We know a business is vulnerable when it has ghost employees. Their presence tells of lapses in management and payroll processing. They represent your employees’ lack of regard for fraud and security policies. In HR, we take ghost employee scandals very seriously. How can you claim you’re managing people well enough when you don’t even know if some of them really exist?
Who are ghost employees?
Simply put, ghost employees are people who get paid without actually working. They could be real people who, without their knowledge, were put in a company’s payroll. They could also be false identities made up by some dishonest employee or official. Abyrint says ghost workers can be classified into three groups: fictitious persons, real persons, and real persons who had actually died or left the company but for some reason remained on the payroll. Let’s look at what each classification means.
1. Fictitious persons
Invented by someone with influence. True ghost workers. The largest schemes.
2. Real persons
Ended up on the payroll through the collaboration of perpetrators. Can also be somebody who’s late or sick for work, but was clocked in by somebody else.
3. Real person leaves/dies but remains on the payroll
Can be the outcome of poor and inaccurate payroll processing.
While anyone inside or outside a company can organize a ghost employee scam, Abyrint says that everything will rely mostly on the involvement of someone from the higher-ups. Or more specifically: a person authorizing salary payments. A recent study confirms that most occupational frauds (which ghost employee scams usually belong to) are committed by workers in accounting, operations, sales, executive/upper management, customer service, purchasing, and finance.
How do we protect our company from them?
There are a number of ways to prevent or get rid of ghost employee scams. Having your payroll reviewed by third party firms (or someone outside your payroll department) regularly is one, but aside from that, you can also do the following.
1. Automate your payroll processing
In payroll management, manual doesn’t just mean slow. It also equates to having more specialists and officers on board, which often results to more confusion over who’s in charge of different tasks. It means more people have the ability to access and modify payroll files, too — a setup that fraudsters love.
Switching to automated payroll gives you more than fast and accurate work. It also leaves scam perpetrators with fewer entry points to your system. With less chaos and fewer rooms for mistakes, there will hardly be anything for them to take advantage of.
If you’re finding it hard or expensive to switch to automated payroll right away, think about being less predictable. Separate and rotate payroll duties. Just make sure not to lose track of any area or movement in the logistics.
2. Promptly update records of inactive employees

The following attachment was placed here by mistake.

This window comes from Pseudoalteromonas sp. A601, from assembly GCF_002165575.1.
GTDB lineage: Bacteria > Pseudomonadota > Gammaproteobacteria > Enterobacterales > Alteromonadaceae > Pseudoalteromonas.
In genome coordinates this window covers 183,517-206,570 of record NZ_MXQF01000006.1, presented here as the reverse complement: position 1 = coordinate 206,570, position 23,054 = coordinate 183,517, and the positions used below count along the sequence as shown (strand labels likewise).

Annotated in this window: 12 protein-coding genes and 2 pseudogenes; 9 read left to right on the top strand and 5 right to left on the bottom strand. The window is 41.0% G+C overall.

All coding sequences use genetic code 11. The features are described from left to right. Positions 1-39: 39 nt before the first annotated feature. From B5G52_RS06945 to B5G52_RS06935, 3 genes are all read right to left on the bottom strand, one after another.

Immediately remove deceased or resigned employees from your payroll database. Ensure that all their records in your company’s intranet are up to date. Clearly indicate when and how these people’s ties with the company were cut. By doing these, you’ll keep fraudsters from stealing their identities.
3. Use biometrics to track attendance
A biometrics attendance tool takes care of Abyrint’s second type of ghost worker — the real people who ask their colleagues to clock in or out on their behalf. It’s also more convenient to use. No need for employees to boot a PC and type a series of passwords with uppercase letters and special characters. Especially if they’re already running late.
Of course, this doesn’t mean that biometrics is 100% fraud-proof. Biometric data can still be compromised, but only if you don’t protect the information required to access them. Biometrics helps you prevent frauds that can be organized easily, the ones that should be done in rush, in times of extreme desperation.
4. Do personal performance reviews with everyone on the payroll
The truth, as they say, hides among the details. Having personal performance reviews leaves fraudsters with the burden of giving you more details for their scheme to succeed. Hiding behind an inactive employee’s identity would be difficult, if not impossible. In doing this, leave no stone unturned. Be on the lookout for roles that aren’t reviewed that often or that aren’t subject to evaluation at all (should there be any in your organization).
5. Clearly define your payroll management process and stick to it
Not sure who does what in your payroll or finance team? It’s always high time to define your process. CLEARLY. That means knowing exactly who has the capacity to add people to the payroll, set the wages, and submit documents to the bank.
Knowing the process isn’t enough, however. Make sure everyone sticks to it. You can set process adherence as an individual or team goal so that everyone won’t lose sight of the need to go by the book.
6. Constantly improve how you protect and validate employee information
The ways in which criminals organize frauds evolve with technology. That’s why companies should always look for more advanced means and methods of protecting their people’s data. In the digital age, not updating your data security measures is the worst kind of complacency. If you’re reluctant to go this far because of the cost, think about how much money your business will lose in the hands of ghost-employee scam perpetrators.
In the end, protecting yourself from any kind of ruse is all about keeping score, having the right tools, and taking proactive measures. You’ll never know when you’ll be haunted by ghost employee schemes, so it’s important to be ready. Always.